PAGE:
CORRECTION TO BMA briefing paper: ‘Smoking in vehicles… is 23 times greater…’ THIS SENTENCE HAS BEEN REPLACED WITH: ‘Further studies demonstrate that the concentration of toxins in a smoke-filled vehicle could be up to 11 times greater than that of a smoky bar’(11).

An ‘expert’ doctor claimed that smoking in a car is the same as piping car exhaust fumes into it. Whilst it is true that the same chemicals are involved, car exhaust fumes are 1,000 times more concentrated. In any case, people have always smoked in cars so if it were true then people would have been dropping like flies ever since cars were invented.

The concentration/quantity of chemicals is the key issue in determining harm. This was first formally stated by Paracelsus 500 years ago when he said that ‘the poison is the dose’. It is true that tobacco smoke is estimated to contain thousands of chemicals and that some are known carcinogens. However everything is comprised of chemicals. Chocolate, tap water, toast, city air, clean mountain air and every human body also contain thousands of chemicals of which some are known carcinogens. What’s more, these are the same chemicals as those in tobacco smoke.

The office of the US Surgeon general issued a press release in 2005 to coincide with their latest report. The press release trumpeted that ‘There is no safe level of environmental tobacco smoke (ETS)’. This statement is obviously wrong yet has been endlessly repeated. In the main body of the report it turns out that what they actually said was that no safe limit for ETS exposure has been decided. National and international bodies have set safe levels for all of the chemicals found in ETS. And these levels are miles above anything that could reasonably be encountered in the real world. They have also set safe limits for particulate matter but these are given as levels averaged over long periods such as a working day. Anti-smokers like to quote peak levels as though they were the same but they are not. Peak levels can fluctuate wildly in all manner of environments with or without tobacco smoke being present and yet remain well within these guidelines.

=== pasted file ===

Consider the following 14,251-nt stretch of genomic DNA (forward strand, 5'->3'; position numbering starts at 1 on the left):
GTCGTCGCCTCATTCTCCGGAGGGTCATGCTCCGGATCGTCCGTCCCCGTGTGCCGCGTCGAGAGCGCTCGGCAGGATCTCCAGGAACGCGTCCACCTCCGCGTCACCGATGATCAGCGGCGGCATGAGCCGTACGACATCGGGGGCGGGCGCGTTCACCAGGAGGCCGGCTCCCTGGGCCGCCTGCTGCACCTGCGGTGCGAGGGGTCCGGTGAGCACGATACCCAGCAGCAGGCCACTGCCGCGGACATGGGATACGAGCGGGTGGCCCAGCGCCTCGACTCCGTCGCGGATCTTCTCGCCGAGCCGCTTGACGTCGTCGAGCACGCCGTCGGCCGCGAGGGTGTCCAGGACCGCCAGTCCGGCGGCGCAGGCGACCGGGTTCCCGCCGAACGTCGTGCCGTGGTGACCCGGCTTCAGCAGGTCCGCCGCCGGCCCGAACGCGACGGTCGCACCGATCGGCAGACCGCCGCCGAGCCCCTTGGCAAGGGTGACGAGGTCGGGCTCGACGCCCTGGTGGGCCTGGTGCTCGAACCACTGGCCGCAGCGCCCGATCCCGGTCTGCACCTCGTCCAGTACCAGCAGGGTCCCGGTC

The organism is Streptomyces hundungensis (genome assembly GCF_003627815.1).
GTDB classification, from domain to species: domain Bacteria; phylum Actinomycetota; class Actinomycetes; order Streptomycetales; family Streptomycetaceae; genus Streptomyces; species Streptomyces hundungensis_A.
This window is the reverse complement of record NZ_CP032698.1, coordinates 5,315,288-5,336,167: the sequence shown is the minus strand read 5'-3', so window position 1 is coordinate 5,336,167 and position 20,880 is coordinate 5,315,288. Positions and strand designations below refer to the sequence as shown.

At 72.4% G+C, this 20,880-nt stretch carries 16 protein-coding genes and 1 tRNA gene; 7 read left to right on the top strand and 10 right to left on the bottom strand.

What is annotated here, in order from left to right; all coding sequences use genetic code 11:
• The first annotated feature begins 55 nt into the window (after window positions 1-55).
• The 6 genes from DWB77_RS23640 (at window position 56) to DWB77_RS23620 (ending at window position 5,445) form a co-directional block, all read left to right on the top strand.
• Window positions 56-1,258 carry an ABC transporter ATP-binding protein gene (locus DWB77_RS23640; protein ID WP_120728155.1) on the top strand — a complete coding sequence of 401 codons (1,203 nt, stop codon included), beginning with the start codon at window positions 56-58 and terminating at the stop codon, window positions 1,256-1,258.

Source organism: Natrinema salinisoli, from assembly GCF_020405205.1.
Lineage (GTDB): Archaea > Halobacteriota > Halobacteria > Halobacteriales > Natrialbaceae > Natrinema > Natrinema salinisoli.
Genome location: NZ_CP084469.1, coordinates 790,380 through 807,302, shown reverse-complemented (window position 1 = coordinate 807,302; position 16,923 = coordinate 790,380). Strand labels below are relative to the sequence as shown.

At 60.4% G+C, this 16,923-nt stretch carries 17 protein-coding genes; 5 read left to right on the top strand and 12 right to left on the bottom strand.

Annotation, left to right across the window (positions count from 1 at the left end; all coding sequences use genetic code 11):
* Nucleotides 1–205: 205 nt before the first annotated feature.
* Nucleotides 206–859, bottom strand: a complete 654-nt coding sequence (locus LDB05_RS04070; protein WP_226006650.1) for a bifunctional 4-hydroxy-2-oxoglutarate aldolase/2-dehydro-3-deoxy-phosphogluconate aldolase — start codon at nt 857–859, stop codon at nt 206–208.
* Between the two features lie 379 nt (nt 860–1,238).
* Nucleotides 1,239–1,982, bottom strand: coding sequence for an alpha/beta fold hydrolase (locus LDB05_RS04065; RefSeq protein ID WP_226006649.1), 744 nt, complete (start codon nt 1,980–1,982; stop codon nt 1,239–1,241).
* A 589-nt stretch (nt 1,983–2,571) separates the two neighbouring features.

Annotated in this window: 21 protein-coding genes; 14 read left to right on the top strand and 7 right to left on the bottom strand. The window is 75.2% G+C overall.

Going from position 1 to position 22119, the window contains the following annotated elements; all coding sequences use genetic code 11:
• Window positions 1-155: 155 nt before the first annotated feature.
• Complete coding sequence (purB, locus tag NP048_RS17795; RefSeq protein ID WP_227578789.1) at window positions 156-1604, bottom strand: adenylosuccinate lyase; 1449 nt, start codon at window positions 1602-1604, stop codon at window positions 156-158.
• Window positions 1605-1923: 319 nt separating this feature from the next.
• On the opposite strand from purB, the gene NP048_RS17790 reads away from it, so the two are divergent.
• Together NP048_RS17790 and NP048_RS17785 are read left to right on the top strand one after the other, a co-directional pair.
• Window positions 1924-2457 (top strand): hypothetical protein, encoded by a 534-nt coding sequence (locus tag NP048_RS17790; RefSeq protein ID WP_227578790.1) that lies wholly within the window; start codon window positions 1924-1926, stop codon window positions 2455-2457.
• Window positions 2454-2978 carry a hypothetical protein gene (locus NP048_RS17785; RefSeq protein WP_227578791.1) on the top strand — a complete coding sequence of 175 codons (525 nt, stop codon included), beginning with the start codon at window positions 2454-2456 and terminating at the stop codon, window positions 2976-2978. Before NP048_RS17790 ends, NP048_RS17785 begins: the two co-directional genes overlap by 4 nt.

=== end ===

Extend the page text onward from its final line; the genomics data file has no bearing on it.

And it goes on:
The anti-smoking industry is fond of quoting surveys that suggest 70% of smokers want to quit. However when asked whether they want to quit within a month or so the figure drops to about 20%. The Government spends around £100 million a year on stop smoking services and they are heavily advertised. But they record less than 1 million cessation attempts per year and many of these will be repeat ones. So less than 10% of smokers per year have shown a serious interest in quitting. The explanation for these mismatches in numbers is that, in surveys, smokers tend to give the answer they are expected to give and probably reflects their view that perhaps they should give up one day.

The black lung myth. Ask a pathologist whether smoker’s lungs look different and they’ll confirm that they don’t. Unless of course they are diseased, which can happen to non-smokers too, albeit a little less commonly(12).


The Historical Backdrop – A Lesson from History:

In a word, we may gather out of history a policy no less wise than eternal; by the comparison and application of other men’s forepassed miseries with our own like errors and ill deservings.
Sir Walter Raleigh, History of the World, Preface, Para IX.

Anti-smoking campaigning has a long and very dark history. In Europe it dates back to the fifteenth century when tobacco was first brought back from the Americas and it has waxed and waned ever since.

I was recently on BBC Radio and Fiona Andrews of Smokefree South West compared smokers to dogs, when she said on exclusion in public parks ‘they gate them to prevent dogs going in there’(13).

De-normalisation and prohibition have been tried many times, often backed by viscious and inhumane punishment, and supported variously by religious and/or scientific evidence.

But it has failed every time. And there is no reason to suppose this time will be any different. Indeed the smoking rate in Britain has flatlined in the last 6 years despite, or perhaps because of, smoking bans and other measures. There are some indications that smoking has become cool and trendy once more. People, especially young people, tend to rebel against state diktats.